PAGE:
Even those that do not have any of the key mineral inputs needed for steelmaking had over the years developed the capacity to produce steel.

Japan and South Korea, for instance, have no mineral resource for iron and steel, but they rank among the world top 10 countries in steel production.

Nigeria that is blessed with raw materials such as iron ore, coal, natural gas and limestones needed for the manufacture of steel is still struggling with what to do with the dormant plant.

In June 2003, former President Olusegun Obasanjo conceded Ajaokuta steel to Messrs SOLGAS ENERGY of USA on a 10-year tenure; in August 2004, the Federal Government terminated the SOLGAS Agreement due to non-performance.

In 2004 and 2005, the Obasanjo administration, again, granted another concession to Global Infrastructure Nigeria Limited (GINL) an India company for the operation of Ajaokuta steel and the Nigeria Iron Ore Mining Company (NIOMCO) at Itakpe in Kogi.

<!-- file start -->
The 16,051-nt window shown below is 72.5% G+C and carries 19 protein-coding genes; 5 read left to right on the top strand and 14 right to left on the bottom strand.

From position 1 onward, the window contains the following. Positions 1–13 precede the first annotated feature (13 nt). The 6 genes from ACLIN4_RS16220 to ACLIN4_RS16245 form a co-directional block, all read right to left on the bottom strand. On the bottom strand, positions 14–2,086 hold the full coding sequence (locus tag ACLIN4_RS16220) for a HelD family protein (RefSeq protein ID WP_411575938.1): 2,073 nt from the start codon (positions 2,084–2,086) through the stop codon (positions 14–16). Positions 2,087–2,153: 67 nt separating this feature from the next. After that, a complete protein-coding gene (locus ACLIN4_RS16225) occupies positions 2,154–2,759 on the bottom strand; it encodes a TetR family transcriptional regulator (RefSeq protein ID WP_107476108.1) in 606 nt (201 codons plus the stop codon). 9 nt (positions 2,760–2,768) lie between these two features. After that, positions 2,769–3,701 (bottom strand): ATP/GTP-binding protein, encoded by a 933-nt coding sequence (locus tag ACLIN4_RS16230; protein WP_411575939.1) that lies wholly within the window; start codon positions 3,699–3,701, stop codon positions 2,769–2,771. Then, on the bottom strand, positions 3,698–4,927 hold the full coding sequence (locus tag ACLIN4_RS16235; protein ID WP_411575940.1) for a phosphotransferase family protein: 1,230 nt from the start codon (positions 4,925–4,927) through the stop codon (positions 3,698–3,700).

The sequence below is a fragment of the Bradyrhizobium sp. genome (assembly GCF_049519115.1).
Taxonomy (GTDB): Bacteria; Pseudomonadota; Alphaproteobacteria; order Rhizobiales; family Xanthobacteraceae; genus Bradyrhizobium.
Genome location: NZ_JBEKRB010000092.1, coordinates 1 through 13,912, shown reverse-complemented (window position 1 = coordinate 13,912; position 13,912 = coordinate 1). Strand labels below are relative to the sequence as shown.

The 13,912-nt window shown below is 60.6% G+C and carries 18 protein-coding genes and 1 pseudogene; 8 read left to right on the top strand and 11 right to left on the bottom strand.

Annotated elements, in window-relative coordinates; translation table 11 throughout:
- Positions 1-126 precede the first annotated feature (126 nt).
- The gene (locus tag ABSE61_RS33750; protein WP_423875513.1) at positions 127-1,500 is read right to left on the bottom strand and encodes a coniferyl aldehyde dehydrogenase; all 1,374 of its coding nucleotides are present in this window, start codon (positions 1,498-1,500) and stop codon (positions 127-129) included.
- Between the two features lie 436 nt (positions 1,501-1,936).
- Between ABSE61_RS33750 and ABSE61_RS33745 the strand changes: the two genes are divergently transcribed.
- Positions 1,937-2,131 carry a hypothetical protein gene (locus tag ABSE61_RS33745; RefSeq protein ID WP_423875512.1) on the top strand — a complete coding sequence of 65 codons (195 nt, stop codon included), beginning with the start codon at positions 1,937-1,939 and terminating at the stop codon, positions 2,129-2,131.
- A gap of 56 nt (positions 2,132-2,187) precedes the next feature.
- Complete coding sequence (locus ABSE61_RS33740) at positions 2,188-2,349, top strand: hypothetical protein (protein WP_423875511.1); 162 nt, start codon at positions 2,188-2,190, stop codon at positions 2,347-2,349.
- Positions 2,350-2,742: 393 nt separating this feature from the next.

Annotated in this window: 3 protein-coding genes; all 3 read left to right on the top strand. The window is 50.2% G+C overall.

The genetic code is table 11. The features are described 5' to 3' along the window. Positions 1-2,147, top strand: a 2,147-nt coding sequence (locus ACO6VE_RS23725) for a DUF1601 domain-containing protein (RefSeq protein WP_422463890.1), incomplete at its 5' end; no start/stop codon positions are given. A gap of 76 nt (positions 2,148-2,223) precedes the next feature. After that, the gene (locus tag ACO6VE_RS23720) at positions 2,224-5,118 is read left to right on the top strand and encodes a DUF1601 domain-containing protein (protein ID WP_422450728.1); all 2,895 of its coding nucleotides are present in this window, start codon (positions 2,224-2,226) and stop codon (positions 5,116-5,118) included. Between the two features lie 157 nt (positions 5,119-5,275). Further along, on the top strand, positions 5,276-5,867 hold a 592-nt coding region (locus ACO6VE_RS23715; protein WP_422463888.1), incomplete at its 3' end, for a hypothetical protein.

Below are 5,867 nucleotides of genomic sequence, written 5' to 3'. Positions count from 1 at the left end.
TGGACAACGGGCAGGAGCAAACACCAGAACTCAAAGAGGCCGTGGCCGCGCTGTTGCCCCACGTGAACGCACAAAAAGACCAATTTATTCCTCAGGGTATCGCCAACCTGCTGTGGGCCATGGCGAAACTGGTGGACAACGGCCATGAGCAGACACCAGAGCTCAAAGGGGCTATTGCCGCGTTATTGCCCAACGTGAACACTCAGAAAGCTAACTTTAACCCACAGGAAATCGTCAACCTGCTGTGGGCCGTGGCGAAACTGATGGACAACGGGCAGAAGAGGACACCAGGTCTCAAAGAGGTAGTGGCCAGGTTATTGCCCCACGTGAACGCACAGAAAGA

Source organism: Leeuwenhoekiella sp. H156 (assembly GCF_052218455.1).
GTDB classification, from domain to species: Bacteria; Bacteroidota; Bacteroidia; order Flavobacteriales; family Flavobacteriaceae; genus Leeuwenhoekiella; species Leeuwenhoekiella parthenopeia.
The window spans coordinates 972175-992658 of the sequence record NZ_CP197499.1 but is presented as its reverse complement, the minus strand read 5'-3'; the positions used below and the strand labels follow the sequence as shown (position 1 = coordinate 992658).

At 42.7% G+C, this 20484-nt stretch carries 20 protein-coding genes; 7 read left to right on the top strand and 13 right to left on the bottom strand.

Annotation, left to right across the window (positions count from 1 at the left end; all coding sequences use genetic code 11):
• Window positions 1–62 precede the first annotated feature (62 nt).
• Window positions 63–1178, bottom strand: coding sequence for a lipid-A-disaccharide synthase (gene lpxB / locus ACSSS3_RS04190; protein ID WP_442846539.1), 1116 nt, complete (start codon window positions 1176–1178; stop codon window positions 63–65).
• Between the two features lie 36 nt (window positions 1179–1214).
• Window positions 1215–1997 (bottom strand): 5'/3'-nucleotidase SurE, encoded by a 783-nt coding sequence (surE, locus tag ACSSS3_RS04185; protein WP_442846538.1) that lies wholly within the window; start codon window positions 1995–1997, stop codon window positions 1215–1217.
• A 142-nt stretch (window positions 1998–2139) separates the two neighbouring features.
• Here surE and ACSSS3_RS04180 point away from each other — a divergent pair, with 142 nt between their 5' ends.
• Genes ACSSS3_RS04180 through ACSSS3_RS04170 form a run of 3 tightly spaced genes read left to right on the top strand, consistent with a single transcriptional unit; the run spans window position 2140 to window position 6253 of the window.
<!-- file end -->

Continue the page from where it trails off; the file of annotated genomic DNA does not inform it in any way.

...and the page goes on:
However, the Indian company did not live up to federal government's expectation in managing the two companies.

Consequently, the late Umaru Yar'Adua administration was compelled to revoke the contract in April 2008 without meeting the requirements of the clauses built into the agreement.

The Indian company thereafter took Nigerian government to arbitration court in London, which also crippled the two firms.

In 2016, President Muhammadu Buhari fulfilled his campaign promise on Ajaokuta steel by settling the legal bottleneck surrounding the companies out of court.

However, the federal government signed modified concession agreement with GINL to enable the firm to retain the National Iron Ore Mining Company, Itakpe.

The modified seven-year concession agreement was signed on August 1, 2016, while the federal government took over the Ajaokuta steel.

While the federal government was planning to reconcession Ajaokuta steel again, stakeholders in the Nigerian Metallurgical Society urged it to complete the remaining two per cent and operate the plant for few years before concessioning it.

The stakeholders also urged government to provide clear and articulated plan for the development and growth of metal production sector as the struggle for functional steel company in Nigeria continued.